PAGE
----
Last year there were a lot of companies that concentrate on analytics and HTML5 while this year the trends seem to be more diverse. The companies that caught my eye were
- Jumio (http://www.jumio.com/netswipe/). Their Netswipe product provides real time Credit/Debit Card number recognition. It’s a card scan by optical card recognition (vs magnetic strip swipe)
- Appsee (http://www.appsee.com). This company concentrates on A/B testing and they have given me a comprehensive demo of what A/B testing is and what you can do with it
- Moxtra (www.moxtra.com). This company presented MeetSDK which is an SDK for embedding online meeting experience into custom apps. The experience is similar to Goto meeting or Google hangouts, where in addition to video chat there is a screen sharing capability.
Use A/B testing to build better apps (Chris Beauchamp from Kii)
A/B testing seems to be the next evolutionary step for just collecting metrics. The idea is to control provide optional data, screen presentations and screen flows for real-time users and then collect metrics. A/B testing requires a slightly different development approach and thus most of the talk was broken down into pros and cons of A/B testing.
- Features can be turned on / off instantaneously. A real life example given by Chris describing how he accidentally released one of the features intended for demo purposes and the feature was only taken down 2 weeks later after AppStore approved patch release.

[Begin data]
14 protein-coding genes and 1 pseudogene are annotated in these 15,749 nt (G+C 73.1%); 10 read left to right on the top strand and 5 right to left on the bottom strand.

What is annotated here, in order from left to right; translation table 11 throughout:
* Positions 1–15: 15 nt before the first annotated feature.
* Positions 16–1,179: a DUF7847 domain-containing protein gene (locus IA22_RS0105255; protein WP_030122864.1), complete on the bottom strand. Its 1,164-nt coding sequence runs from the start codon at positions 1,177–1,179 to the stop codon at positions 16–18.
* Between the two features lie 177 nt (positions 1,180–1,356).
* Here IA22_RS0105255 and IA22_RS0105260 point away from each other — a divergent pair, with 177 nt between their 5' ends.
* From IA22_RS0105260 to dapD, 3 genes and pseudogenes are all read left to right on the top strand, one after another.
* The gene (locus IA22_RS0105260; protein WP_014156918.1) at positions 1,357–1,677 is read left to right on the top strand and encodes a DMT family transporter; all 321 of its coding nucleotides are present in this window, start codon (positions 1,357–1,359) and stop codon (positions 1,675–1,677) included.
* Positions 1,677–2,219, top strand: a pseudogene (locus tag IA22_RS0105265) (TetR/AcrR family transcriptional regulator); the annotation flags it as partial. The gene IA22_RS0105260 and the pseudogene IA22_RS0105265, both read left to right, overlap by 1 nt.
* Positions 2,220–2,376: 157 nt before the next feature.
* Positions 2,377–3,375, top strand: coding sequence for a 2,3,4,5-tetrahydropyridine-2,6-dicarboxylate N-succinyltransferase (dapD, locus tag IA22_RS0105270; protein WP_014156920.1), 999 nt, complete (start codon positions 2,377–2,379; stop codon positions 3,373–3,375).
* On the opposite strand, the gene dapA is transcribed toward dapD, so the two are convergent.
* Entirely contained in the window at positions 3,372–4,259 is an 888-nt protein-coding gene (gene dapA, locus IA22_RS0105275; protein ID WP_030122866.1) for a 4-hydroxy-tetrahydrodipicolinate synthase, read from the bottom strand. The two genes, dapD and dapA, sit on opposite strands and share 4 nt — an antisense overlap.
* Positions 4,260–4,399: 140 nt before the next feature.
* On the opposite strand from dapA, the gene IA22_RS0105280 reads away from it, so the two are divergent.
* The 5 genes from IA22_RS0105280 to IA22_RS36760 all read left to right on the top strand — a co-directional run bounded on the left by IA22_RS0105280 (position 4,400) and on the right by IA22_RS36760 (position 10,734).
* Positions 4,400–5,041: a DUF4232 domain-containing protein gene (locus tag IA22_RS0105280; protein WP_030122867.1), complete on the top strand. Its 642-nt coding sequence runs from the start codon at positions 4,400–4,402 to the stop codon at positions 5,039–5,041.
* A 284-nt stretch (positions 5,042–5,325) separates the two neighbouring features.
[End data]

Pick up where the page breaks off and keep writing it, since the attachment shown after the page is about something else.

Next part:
- Better segmentation. If currently with KISSMetrics we collect data on ALL of the users, A/B testing platforms can only target certain segments of their user base without disrupting the core users.
- QA and dev overhead. When we release support with various flow and display options we must QA these beforehand. With iOS7 and autoupdates it seems like an alternative could be just having each bi-weekly release as an experiment
Agile development for mobile (Crashlytics and Twitter)
Quick and short list of takeaways
- Releasing a new version of your mobile app bi-weekly is acceptable amongst users. More frequent updates are not.
- Dogfooding. Using your company employees as beta testers. While your app is awaiting approval in the app store, you can have a local dogfood release to your fellow coworkers. So, once the app is in the App Store , you might already know the top 10 issues with it and start working on a patch release immediately.
- In the experience of Twitter mobile dev top most frequent bugs compose 90% of the issues.